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Queen [Vinyl] Collector's Edition


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Vinyl, Collector's Edition, August 31, 2009
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$19.71 & FREE Shipping on orders over $35. Details Temporarily out of stock. Order now and we'll deliver when available. We'll e-mail you with an estimated delivery date as soon as we have more information. Your account will only be charged when we ship the item. Ships from and sold by Amazon.com in easy-to-open packaging. Gift-wrap available.

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Editorial Reviews

Heavy, arty, glam - the debut album from Queen burst from the womb in 1973 and established them with their first two hits Keep Yourself Alive and Liar . This edition reproduces the rare U.S. original vinyl release, including the gold leaf logo. A platinum smash in its original and CD releases, now restored to glorious analog 180 gram jet-black vinyl lp Yes it's Phase II of Queen on Vinyl Collector's Edition re-issue program - every Queen studio album is to be released on vinyl lps over the next two years. The original albums are being re-issued correct in every detail to the original releases, including inner sleeves, packaging and bonuses.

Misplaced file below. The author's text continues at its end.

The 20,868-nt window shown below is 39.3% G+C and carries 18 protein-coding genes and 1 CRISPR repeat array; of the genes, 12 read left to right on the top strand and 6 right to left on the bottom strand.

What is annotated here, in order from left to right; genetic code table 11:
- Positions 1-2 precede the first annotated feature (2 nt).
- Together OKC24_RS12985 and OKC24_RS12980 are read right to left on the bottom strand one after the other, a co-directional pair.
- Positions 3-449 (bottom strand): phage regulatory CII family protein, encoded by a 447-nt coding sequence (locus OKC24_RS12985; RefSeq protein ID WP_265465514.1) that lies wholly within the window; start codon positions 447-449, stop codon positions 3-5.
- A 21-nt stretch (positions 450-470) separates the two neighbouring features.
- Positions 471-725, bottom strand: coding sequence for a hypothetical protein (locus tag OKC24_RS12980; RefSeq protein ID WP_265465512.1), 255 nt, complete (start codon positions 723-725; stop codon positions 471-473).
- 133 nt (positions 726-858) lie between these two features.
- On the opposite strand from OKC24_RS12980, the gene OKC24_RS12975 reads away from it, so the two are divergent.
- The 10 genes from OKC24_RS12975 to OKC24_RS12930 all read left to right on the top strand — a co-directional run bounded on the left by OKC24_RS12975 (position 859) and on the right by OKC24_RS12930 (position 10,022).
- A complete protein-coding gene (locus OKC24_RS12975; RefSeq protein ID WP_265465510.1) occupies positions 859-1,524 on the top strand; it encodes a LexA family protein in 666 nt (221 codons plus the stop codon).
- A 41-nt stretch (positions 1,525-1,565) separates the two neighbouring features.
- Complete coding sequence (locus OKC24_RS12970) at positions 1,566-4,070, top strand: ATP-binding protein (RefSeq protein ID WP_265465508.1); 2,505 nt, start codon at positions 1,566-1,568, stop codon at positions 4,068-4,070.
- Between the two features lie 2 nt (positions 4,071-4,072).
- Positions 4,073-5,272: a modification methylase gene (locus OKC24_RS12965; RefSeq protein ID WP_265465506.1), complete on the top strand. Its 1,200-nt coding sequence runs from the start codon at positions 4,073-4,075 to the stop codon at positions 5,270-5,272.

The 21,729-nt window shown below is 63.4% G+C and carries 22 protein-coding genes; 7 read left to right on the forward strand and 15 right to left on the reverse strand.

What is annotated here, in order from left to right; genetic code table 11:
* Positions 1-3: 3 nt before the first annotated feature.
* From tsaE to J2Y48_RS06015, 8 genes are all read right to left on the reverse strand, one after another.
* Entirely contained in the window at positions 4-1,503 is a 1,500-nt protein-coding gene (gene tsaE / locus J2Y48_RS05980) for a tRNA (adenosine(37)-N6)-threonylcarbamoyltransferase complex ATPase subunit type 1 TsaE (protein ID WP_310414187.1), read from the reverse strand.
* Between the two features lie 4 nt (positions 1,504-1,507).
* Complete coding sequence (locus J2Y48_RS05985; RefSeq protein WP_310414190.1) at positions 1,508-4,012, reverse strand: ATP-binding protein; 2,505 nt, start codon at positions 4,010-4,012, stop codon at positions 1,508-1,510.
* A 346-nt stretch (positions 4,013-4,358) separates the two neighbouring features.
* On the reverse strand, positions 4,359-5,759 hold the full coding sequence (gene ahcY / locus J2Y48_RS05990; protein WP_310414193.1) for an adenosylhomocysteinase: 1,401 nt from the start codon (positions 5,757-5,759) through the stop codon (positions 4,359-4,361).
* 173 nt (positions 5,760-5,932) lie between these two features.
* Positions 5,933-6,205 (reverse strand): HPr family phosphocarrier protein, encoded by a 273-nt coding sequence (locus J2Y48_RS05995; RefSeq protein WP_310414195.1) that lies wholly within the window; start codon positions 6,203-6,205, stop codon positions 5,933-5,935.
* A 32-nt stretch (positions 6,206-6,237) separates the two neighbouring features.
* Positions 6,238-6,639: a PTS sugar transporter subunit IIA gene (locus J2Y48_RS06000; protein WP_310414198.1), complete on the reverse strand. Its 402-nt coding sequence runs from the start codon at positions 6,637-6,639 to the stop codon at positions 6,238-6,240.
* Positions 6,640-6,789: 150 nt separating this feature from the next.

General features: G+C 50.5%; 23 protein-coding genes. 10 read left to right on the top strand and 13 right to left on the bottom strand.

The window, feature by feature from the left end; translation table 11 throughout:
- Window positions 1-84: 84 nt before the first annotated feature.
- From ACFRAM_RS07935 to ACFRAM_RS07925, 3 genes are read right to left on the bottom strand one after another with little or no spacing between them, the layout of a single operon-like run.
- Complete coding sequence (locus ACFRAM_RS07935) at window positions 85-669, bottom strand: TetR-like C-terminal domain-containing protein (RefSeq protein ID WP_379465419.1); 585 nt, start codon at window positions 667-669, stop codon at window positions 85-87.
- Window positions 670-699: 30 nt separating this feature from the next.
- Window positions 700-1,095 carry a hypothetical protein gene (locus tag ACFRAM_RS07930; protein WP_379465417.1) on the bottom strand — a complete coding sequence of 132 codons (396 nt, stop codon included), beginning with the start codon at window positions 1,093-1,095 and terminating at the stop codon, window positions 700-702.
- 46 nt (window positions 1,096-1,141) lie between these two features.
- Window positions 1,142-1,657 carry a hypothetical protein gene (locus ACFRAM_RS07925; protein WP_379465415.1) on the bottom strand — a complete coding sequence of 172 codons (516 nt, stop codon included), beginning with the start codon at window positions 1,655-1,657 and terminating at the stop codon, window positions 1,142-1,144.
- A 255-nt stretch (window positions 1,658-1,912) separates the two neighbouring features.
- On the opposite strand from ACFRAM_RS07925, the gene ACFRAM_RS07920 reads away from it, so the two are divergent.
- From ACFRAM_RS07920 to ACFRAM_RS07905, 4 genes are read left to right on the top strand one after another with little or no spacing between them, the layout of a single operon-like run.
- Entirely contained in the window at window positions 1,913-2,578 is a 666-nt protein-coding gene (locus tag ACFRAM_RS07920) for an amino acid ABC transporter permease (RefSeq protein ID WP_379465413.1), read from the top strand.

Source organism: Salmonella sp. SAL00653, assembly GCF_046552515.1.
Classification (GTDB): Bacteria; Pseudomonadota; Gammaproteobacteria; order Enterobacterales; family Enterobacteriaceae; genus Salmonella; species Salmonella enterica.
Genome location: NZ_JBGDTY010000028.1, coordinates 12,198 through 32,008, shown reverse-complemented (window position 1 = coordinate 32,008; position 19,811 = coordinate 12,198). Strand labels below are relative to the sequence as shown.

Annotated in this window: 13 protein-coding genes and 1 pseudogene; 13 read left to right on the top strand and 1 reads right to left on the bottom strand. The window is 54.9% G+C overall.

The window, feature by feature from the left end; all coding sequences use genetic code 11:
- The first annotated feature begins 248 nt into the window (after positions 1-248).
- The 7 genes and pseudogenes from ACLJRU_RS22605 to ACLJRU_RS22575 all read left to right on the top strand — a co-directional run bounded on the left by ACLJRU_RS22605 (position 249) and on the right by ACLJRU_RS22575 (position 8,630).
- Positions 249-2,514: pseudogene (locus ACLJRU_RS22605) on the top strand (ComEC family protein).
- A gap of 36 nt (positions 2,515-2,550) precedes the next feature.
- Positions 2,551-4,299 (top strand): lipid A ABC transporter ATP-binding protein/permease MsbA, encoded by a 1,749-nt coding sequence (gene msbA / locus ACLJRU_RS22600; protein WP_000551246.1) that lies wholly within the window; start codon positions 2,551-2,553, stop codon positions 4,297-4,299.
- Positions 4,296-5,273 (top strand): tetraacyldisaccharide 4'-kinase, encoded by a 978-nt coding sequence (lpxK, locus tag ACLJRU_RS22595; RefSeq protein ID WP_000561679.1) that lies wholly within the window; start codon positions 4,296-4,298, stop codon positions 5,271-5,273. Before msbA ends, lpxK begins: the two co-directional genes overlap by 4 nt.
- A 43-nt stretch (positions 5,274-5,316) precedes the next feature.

1. Keep Yourself Alive
2. Doing All Right
3. Great King Rat
4. My Fairy King
5. Liar
6. The Night Comes Down
7. Modern Times Rock 'n' Roll
8. Son and Daughter
9. Jesus
10. Seven Seas of Rhye

Product Details

  • Vinyl (August 31, 2009)
  • Original Release Date: 2009
  • Number of Discs: 1
  • Format: Collector's Edition
  • Label: FONTANA HOLLYWOOD
  • ASIN: B002E2M3KC
  • Average Customer Review: 4.4 out of 5 stars  See all reviews (112 customer reviews)
  • Amazon Best Sellers Rank: #51,494 in Music (See Top 100 in Music)

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Customer Reviews

"Great King Rat" is Freddie Mercury's first song on the album.
The Wise Man
Very good songs and very consistent -- it's an album I can play from beginning to end without wanting to skip a track.
Alan
'Queen I' is one of the twenty, or so, best debut albums of all time.
Jordanny